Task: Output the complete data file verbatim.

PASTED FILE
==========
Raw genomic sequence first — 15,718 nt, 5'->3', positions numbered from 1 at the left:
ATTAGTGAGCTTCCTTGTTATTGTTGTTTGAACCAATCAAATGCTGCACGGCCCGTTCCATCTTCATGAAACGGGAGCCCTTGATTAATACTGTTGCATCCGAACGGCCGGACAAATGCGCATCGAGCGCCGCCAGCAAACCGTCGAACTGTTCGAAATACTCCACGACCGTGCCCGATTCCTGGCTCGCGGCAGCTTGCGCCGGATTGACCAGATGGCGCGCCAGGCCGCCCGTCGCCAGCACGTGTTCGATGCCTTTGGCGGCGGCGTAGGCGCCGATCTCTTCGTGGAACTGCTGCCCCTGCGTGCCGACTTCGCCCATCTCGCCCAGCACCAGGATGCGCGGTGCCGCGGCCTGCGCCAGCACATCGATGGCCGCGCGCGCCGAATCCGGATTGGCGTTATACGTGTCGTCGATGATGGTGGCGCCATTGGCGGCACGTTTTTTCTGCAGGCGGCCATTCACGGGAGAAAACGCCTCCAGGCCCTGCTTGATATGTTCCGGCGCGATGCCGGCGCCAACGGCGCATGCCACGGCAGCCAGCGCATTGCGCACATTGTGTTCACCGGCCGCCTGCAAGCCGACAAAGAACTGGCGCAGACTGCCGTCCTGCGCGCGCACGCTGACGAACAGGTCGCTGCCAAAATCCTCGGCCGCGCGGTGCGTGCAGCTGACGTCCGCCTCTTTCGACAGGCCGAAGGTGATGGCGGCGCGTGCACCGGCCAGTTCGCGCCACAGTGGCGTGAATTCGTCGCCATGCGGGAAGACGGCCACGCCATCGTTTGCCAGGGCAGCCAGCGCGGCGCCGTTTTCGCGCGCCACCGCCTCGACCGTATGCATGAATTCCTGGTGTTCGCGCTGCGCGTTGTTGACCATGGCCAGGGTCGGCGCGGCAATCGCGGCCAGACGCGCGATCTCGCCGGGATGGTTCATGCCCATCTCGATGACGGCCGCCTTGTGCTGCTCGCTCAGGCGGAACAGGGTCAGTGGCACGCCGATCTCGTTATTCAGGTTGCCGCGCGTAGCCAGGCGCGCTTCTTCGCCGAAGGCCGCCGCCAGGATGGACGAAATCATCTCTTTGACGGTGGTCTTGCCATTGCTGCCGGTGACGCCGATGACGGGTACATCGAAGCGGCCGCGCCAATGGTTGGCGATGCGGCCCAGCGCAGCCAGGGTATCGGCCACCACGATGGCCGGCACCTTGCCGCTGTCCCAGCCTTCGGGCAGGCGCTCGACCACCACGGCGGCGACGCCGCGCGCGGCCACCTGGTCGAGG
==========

Raw genomic sequence first — 15,718 nt, 5'->3', positions numbered from 1 at the left:
ATTAGTGAGCTTCCTTGTTATTGTTGTTTGAACCAATCAAATGCTGCACGGCCCGTTCCATCTTCATGAAACGGGAGCCCTTGATTAATACTGTTGCATCCGAACGGCCGGACAAATGCGCATCGAGCGCCGCCAGCAAACCGTCGAACTGTTCGAAATACTCCACGACCGTGCCCGATTCCTGGCTCGCGGCAGCTTGCGCCGGATTGACCAGATGGCGCGCCAGGCCGCCCGTCGCCAGCACGTGTTCGATGCCTTTGGCGGCGGCGTAGGCGCCGATCTCTTCGTGGAACTGCTGCCCCTGCGTGCCGACTTCGCCCATCTCGCCCAGCACCAGGATGCGCGGTGCCGCGGCCTGCGCCAGCACATCGATGGCCGCGCGCGCCGAATCCGGATTGGCGTTATACGTGTCGTCGATGATGGTGGCGCCATTGGCGGCACGTTTTTTCTGCAGGCGGCCATTCACGGGAGAAAACGCCTCCAGGCCCTGCTTGATATGTTCCGGCGCGATGCCGGCGCCAACGGCGCATGCCACGGCAGCCAGCGCATTGCGCACATTGTGTTCACCGGCCGCCTGCAAGCCGACAAAGAACTGGCGCAGACTGCCGTCCTGCGCGCGCACGCTGACGAACAGGTCGCTGCCAAAATCCTCGGCCGCGCGGTGCGTGCAGCTGACGTCCGCCTCTTTCGACAGGCCGAAGGTGATGGCGGCGCGTGCACCGGCCAGTTCGCGCCACAGTGGCGTGAATTCGTCGCCATGCGGGAAGACGGCCACGCCATCGTTTGCCAGGGCAGCCAGCGCGGCGCCGTTTTCGCGCGCCACCGCCTCGACCGTATGCATGAATTCCTGGTGTTCGCGCTGCGCGTTGTTGACCATGGCCAGGGTCGGCGCGGCAATCGCGGCCAGACGCGCGATCTCGCCGGGATGGTTCATGCCCATCTCGATGACGGCCGCCTTGTGCTGCTCGCTCAGGCGGAACAGGGTCAGTGGCACGCCGATCTCGTTATTCAGGTTGCCGCGCGTAGCCAGGCGCGCTTCTTCGCCGAAGGCCGCCGCCAGGATGGACGAAATCATCTCTTTGACGGTGGTCTTGCCATTGCTGCCGGTGACGCCGATGACGGGTACATCGAAGCGGCCGCGCCAATGGTTGGCGATGCGGCCCAGCGCAGCCAGGGTATCGGCCACCACGATGGCCGGCACCTTGCCGCTGTCCCAGCCTTCGGGCAGGCGCTCGACCACCACGGCGGCGACGCCGCGCGCGGCCACCTGGTCGAGG